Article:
Research firm Sanford C. Bernstein says affluent Chinese consumers are not indulging on luxury and non-essential goods, Bloomberg reported on Saturday (Nov. 9).
Bernstein luxury goods analyst Luca Solca said the lowered interest by affluent Chinese customers could reduce the capabilities of premium companies. She indicated that “political monetary policy intervention” was needed amid the “lack of progress” in U.S.-China trade talks.
The firm’s two-week trip to China concluded that luxury spending might have plateaued. Solca also pointed to the effects of the Hong Kong protests and said it would likely continue into the first half of 2020.
He said he expects that a “polarization” among brands will probably continue, and anticipates that LVMH brands like Louis Vuitton and Christian Dior would be among those maintaining “the upper ground.”
The slowdown of spending could also have a negative impact on stocks that have had a strong run.
French multinational luxury goods conglomerate LVMH is among the top performers on Europe’s Stoxx 600 Personal & Household Goods Index, Business of Fashion said, reporting a 56 percent increase.
LVMH’s finance chief made his views on Amazon clear in 2016 when he said that “the existing business of Amazon doesn’t fit with luxury, full stop.” The idea of being listed along with batteries and windshield wiper fluid is not one that attracts luxury brands.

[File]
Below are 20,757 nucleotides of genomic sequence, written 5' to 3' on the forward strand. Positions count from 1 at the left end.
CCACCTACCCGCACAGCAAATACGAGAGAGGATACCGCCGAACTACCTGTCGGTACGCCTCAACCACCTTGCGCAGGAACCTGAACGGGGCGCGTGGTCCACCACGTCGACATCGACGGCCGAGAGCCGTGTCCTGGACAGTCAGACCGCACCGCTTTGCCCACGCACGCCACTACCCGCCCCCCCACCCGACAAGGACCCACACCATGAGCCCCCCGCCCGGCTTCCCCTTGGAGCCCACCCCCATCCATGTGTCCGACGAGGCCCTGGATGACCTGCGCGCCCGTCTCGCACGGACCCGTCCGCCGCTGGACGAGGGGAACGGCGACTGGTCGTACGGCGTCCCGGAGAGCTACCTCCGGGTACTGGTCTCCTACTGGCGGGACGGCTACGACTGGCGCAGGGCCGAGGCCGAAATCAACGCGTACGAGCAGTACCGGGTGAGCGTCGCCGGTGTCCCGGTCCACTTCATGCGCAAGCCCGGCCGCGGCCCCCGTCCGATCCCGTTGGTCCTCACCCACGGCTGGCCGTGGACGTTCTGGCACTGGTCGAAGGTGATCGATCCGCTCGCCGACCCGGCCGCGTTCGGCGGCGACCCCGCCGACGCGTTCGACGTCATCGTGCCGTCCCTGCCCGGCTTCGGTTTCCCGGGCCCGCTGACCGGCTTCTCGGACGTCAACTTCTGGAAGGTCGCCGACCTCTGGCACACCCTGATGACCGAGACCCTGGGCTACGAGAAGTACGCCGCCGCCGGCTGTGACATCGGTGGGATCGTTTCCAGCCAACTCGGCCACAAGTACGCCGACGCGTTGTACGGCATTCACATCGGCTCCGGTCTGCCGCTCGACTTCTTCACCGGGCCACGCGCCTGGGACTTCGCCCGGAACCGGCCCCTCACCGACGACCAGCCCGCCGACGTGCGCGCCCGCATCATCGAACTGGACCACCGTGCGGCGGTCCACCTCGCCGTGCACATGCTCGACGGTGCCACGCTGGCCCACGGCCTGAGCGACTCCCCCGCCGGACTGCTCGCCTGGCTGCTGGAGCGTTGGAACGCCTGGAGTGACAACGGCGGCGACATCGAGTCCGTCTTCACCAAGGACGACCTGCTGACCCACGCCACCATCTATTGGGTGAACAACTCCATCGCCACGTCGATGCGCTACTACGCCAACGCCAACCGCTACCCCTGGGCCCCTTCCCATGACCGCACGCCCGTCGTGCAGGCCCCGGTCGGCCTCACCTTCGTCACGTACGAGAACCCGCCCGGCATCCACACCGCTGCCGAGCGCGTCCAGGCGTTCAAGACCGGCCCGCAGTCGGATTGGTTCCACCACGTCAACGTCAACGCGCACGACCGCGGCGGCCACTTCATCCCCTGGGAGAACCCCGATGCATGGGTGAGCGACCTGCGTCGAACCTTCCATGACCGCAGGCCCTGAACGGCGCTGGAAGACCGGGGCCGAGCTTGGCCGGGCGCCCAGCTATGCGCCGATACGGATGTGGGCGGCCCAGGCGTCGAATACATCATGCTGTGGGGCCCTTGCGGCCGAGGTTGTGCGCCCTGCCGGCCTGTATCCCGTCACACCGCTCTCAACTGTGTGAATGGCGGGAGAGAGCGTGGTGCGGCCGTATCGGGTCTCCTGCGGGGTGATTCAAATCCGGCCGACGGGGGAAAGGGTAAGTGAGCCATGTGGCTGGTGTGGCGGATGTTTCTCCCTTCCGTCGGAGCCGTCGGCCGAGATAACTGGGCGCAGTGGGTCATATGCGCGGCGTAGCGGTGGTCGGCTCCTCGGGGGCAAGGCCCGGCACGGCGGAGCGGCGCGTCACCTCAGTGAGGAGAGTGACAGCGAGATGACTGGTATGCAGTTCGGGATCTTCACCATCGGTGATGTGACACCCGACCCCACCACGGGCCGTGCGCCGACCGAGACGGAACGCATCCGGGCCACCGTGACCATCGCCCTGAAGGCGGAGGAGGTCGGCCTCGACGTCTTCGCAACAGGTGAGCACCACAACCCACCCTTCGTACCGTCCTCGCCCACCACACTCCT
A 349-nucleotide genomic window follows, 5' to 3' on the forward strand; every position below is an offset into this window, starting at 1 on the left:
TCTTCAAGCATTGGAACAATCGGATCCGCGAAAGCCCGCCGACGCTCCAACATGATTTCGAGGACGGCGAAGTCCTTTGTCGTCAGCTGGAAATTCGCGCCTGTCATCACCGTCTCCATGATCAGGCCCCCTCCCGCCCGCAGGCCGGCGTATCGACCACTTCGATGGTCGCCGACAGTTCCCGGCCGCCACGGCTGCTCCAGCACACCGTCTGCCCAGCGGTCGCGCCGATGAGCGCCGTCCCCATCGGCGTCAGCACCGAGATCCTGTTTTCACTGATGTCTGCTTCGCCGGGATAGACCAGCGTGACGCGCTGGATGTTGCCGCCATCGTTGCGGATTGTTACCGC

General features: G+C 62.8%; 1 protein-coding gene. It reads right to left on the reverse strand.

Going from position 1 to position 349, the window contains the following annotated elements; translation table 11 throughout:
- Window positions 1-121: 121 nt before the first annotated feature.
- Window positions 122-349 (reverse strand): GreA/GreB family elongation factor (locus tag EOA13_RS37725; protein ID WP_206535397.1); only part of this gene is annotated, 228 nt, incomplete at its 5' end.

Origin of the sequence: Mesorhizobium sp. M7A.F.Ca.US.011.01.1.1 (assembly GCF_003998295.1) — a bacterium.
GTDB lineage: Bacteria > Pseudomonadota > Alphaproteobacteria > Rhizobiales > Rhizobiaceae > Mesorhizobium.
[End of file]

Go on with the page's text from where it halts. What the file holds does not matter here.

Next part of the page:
Valentino, Bottega Veneta and Burberry can all be found in the Luxury Pavilion section of Alibaba’s Tmall site. Participation in the site is growing every year, and in 2018, 26 percent of tracked luxury fashion brands had a store on Tmall, an increase of 7 percent from 2017.
The move is partly due to China’s shopping habits, as many Chinese consumers prefer third-party sites that offer a multitude of brands. This approach can be challenging for luxury brands, which prefer to sell through their own platforms.
Shoppers in China also like to use apps, and Alibaba and JD.com are on the cutting edge with their technology. There is also a huge growth opportunity for luxury brands in the country, as only 5 percent of luxury purchases are made online in China.